Four Lesson to Keep in Mind About Cybersecurity

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2017 was a tough year, and 2018 has also been one with its own tales of cybersecurity. In the remaining part of 2018 and the rest of 2019, we are going to see more data breaches from sophisticated hackers. Security teams will have to adapt to keep up with the cybercriminals. We are going to look at four lessons that we can use to improve our cybersecurity status.

Spam is dangerous

More than half of all the emails sent are spam. IBM also estimates that spam emails that are sent with malicious attachments are 4 times more than the emails sent in 2008. This statistic suggests that the primary vehicle for most ransomware and malware is spam.

In the traditional setup, the domains that were registered within a 24 hour period were trusted by email gateways. This year, lots of domains were created with the same names as government bodies and banks to spread malicious emails.

In 2017, the biggest lesson about spam was that it is not a successful product made by solo hackers in a basement. It is a profitable business that is growing. To stay ahead of this threat, you need to review the defenses of your network and adapt to the phishing tends that change. There also needs to be user education because all emails that are spam need the co-operation of a user for it to be a threat.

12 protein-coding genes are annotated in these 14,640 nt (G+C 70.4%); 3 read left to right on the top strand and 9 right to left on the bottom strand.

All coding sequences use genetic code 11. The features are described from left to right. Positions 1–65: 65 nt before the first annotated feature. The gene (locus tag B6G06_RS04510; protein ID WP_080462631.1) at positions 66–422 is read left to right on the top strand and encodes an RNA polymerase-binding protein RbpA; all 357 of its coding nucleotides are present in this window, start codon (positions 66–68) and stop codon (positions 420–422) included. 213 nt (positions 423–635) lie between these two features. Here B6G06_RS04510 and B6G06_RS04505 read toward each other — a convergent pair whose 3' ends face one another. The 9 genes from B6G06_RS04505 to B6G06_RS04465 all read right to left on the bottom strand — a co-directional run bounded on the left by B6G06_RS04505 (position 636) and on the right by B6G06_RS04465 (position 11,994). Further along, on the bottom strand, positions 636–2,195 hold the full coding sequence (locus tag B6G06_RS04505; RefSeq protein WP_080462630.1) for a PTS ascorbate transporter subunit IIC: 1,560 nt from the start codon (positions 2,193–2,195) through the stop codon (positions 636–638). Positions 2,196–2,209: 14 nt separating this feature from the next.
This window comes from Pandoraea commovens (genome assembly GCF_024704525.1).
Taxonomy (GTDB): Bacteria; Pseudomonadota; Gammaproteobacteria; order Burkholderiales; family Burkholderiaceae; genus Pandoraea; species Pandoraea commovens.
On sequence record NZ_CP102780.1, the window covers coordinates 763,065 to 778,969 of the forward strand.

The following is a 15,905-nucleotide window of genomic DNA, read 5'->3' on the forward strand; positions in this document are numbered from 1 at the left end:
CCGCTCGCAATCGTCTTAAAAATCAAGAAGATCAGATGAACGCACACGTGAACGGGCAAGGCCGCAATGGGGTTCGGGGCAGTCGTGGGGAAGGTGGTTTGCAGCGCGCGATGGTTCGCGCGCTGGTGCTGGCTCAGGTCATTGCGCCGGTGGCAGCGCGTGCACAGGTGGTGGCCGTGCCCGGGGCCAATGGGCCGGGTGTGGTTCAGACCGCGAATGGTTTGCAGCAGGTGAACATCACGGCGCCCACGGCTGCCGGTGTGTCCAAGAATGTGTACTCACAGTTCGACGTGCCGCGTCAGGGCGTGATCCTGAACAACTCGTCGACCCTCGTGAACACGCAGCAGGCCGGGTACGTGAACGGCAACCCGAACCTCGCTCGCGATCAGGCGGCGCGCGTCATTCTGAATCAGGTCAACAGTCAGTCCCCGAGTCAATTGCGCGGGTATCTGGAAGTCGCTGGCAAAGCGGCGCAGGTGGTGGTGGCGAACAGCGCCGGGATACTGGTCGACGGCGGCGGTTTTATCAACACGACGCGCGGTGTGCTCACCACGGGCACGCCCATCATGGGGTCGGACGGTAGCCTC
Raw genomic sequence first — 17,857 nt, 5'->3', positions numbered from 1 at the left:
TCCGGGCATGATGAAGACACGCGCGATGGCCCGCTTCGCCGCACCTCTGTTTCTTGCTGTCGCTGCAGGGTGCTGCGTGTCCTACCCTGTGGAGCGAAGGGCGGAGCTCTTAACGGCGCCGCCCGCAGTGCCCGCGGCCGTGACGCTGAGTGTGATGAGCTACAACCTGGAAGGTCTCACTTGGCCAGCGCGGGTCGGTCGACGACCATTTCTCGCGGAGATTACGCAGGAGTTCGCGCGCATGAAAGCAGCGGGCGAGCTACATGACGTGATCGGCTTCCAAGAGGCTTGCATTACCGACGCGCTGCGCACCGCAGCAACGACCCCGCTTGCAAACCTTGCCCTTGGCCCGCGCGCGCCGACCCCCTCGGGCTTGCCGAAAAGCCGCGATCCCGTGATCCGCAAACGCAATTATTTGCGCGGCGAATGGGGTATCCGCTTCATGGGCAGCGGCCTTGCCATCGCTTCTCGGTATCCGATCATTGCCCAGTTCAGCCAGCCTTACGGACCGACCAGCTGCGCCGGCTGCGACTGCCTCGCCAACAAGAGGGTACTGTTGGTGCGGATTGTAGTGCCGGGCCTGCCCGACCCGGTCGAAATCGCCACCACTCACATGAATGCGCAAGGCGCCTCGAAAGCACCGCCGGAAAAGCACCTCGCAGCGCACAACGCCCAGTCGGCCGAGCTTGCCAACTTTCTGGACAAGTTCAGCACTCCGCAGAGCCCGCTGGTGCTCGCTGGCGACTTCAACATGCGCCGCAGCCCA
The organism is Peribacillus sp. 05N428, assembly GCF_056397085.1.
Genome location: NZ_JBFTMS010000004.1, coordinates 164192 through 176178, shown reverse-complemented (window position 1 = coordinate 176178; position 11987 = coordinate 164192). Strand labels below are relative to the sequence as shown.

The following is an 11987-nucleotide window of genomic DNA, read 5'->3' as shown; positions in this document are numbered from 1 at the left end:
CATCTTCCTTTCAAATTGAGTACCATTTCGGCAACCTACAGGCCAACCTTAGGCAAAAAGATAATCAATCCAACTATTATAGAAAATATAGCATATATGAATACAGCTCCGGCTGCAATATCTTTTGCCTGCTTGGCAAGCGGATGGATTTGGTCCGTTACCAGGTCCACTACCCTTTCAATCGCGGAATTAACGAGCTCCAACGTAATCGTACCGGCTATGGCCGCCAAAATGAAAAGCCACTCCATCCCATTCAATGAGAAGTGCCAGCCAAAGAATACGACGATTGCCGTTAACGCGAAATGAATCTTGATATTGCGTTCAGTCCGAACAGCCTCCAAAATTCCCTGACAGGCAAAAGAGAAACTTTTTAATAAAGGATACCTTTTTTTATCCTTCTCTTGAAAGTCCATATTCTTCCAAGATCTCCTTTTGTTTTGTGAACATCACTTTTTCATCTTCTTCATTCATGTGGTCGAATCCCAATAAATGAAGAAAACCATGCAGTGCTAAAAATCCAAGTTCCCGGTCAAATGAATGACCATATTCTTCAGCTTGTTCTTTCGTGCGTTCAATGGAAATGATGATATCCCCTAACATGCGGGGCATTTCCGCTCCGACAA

The “dual factor” nature

Every day, hackers are finding new ways to find passwords. Phishing, brute force, keyloggers, and manual guessing are some of the techniques being used. Although tools and controls exist to prevent this, it is getting tougher by the day to guarantee the anonymity of passwords.

How can people mitigate this threat? Multi-factor authentication is the answer. When you use a 2FA across your desktops and internet apps, you will make it mandatory in all your devices. This technique aims to make a password useless on its own when hackers access it.

Make patches quickly

Patching is not easy. When you have a list of endpoints (PC’s, a web application scanner, laptops e.t.c) that are located in an estate or office building, with a network to reach all the endpoints, it is not easy to deploy the patches even while using the right tools. The vulnerability-to-exploit period has been growing smaller by the day. The vulnerability-to-exploit time used to be measured in months or years; this gave security personnel time to plan. The gap has now closed to hours and days.

The highly publicized NotPetya and Wannacry in May 2017 paid a huge price. The Wannacry ransomware alone was estimated to cost a mega $5 billion. As a company, what you need to do is to select a tool that deploys Microsoft and other third-party apps and ensure that you have enough resources to complete the process.

Backup your data

Even if you secure your system from external attacks, your data can get corrupted. So, it is important to have a strong backup and recovery strategy. Just as the Sony incident indicated it, it can be very hard for a criminal to compromise backups of data.